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Last Updated: Wednesday, 26 October 2005, 05:48 GMT 06:48 UK
War grave access 'unacceptable'
Llanbeblig church yard
Jim Rowlands finds one of the graves in the overgrown church yard.
Overgrown graveyards are making access to war graves precarious, according to the Commonwealth War Graves Commission (CWGC).

Llanbeblig Church in Caernarfon is among 17 cemeteries for war dead which the CWGC said is "unacceptable".

Although the body said it pays to have the war graves tended, overgrowth around them makes access difficult, particularly for elderly people.

One rector said measures were also needed to deter vandals.

Some of the cemeteries highlighted by the CWGC are still open but others are now closed such as the churchyard around Llanbeblig church - which accommodates 31 war graves.

STATE OF WAR GRAVES
10,964 are of an "acceptable" standard
146 are "improving"
749 are "declining"
118 are "unacceptable"
Source: Comm War Graves Commission, figures for UK, Rep of Ire and Iceland

Jim Rowlands, of the local branch of the Comrades of the Royal Welch Fusiliers, said: "The branch want proper access to these graves, especially as it is nearly Armistice Day. There is no way older people would be able to get to them."

The rector Rev Roger Donaldson, who looks after 11 different churches in the Caernarfon area, accepts that Llanbeblig church has overall responsibility for the churchyard.

"There is a 1,000 grant from the local council each year to clear the site, and we need volunteers to help us with this work," he said.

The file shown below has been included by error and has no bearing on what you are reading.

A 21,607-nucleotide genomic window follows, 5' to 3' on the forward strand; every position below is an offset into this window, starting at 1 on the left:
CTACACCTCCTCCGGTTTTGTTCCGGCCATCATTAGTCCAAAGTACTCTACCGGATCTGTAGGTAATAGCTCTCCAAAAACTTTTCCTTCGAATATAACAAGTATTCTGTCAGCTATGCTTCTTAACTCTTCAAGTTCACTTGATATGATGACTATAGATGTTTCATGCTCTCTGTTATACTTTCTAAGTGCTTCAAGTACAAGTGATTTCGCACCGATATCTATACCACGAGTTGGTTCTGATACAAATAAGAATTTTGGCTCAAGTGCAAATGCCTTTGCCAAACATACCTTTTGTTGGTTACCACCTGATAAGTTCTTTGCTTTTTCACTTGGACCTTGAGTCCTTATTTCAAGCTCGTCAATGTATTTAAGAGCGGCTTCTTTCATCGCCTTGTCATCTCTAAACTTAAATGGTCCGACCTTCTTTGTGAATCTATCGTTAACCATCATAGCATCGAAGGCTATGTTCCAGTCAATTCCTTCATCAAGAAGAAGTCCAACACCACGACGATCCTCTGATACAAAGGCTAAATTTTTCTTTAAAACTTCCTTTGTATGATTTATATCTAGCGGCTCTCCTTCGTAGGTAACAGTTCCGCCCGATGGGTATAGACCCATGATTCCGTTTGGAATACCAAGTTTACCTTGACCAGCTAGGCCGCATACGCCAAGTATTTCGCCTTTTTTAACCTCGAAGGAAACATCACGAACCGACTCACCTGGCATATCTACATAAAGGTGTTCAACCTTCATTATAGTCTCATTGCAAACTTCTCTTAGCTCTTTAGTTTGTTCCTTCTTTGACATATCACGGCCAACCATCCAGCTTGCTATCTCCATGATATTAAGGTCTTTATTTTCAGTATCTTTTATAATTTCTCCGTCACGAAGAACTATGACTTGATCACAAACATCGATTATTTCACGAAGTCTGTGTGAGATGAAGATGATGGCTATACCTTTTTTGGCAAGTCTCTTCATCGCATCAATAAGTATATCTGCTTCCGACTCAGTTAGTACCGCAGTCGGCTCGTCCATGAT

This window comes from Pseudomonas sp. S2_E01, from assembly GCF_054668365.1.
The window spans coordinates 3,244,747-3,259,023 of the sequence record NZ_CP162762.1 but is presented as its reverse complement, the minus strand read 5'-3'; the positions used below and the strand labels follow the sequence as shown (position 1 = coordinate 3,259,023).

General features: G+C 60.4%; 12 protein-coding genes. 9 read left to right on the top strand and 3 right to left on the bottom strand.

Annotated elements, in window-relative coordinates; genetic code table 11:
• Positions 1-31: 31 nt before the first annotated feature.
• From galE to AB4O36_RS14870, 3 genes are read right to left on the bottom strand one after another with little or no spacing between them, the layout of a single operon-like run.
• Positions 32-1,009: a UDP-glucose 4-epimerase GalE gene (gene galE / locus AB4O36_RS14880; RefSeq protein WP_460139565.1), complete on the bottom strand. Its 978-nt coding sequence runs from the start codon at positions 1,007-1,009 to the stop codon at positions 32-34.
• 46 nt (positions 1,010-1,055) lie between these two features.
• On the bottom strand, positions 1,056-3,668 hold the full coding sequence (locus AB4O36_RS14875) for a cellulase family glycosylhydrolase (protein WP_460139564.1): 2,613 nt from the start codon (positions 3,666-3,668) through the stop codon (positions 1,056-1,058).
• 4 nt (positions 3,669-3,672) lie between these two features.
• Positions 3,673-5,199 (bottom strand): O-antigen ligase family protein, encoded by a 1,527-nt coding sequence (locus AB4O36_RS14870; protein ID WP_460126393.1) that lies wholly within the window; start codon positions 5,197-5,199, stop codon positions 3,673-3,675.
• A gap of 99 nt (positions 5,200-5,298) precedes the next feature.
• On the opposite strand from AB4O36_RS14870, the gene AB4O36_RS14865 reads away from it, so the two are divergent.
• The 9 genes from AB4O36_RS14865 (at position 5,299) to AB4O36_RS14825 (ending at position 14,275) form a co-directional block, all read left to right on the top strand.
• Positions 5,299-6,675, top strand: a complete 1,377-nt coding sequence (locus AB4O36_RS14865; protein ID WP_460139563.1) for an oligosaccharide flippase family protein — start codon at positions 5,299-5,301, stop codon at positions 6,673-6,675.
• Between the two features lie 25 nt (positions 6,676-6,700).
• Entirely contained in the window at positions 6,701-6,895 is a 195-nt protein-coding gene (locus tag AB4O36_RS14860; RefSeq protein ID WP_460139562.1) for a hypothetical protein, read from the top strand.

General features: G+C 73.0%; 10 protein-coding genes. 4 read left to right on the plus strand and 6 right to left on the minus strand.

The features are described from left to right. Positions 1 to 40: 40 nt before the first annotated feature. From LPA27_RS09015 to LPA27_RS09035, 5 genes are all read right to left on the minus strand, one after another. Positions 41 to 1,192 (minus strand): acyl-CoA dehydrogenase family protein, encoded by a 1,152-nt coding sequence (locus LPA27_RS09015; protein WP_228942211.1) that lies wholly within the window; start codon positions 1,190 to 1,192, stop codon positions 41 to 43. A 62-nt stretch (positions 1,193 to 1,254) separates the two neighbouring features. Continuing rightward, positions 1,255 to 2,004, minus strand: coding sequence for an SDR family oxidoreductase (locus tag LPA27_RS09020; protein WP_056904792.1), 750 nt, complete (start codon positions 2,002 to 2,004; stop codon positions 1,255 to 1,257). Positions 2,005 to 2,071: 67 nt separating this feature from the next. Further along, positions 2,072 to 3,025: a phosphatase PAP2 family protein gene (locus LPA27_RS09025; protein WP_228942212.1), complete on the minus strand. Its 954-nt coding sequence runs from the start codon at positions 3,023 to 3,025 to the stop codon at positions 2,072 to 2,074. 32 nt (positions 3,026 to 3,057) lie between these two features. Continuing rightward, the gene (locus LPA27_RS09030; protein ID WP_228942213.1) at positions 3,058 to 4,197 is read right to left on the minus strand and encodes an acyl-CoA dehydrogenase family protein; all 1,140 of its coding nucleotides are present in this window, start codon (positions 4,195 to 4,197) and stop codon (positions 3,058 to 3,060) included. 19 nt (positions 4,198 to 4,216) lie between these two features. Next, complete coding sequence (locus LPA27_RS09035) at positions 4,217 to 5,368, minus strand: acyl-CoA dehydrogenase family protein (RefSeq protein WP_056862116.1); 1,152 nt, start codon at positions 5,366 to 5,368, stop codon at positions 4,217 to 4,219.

"But after the site is cleared the area will be open to vandalism, and we might have to look at putting a CCTV camera on the church tower.

"We accept that it is our responsibility, and we are open to suggestions of how we can move forward."

'Meagreness'

The CWGC has an overall interest in preserving the graves of men and women from the two world wars, including those who died of their injuries back home from the front line.

"The situation in Wales is no worse or better than anywhere else," said UK director David Symons.

"A lot is are being done to improve things, but in the end it is down to pounds, shillings and pence," he added.

When a churchyard is declared or redundant in England, its care is transferred to the local council but in Wales it remains the responsibility of the Church in Wales.

A church spokesman said: "The meagreness of our resources, in this context, means that it is often the case that churchyards are not maintained to the standard which we'd want.

"We are presently lobbying the national assembly and the Home Office in London with the goal of seeing Wales being treated on a basis of equality in this regard."




SEE ALSO:
War memorial and graves damaged
20 Oct 05 |  Humber
Mourners want cemetery clean-up
07 Sep 04 |  Leicestershire


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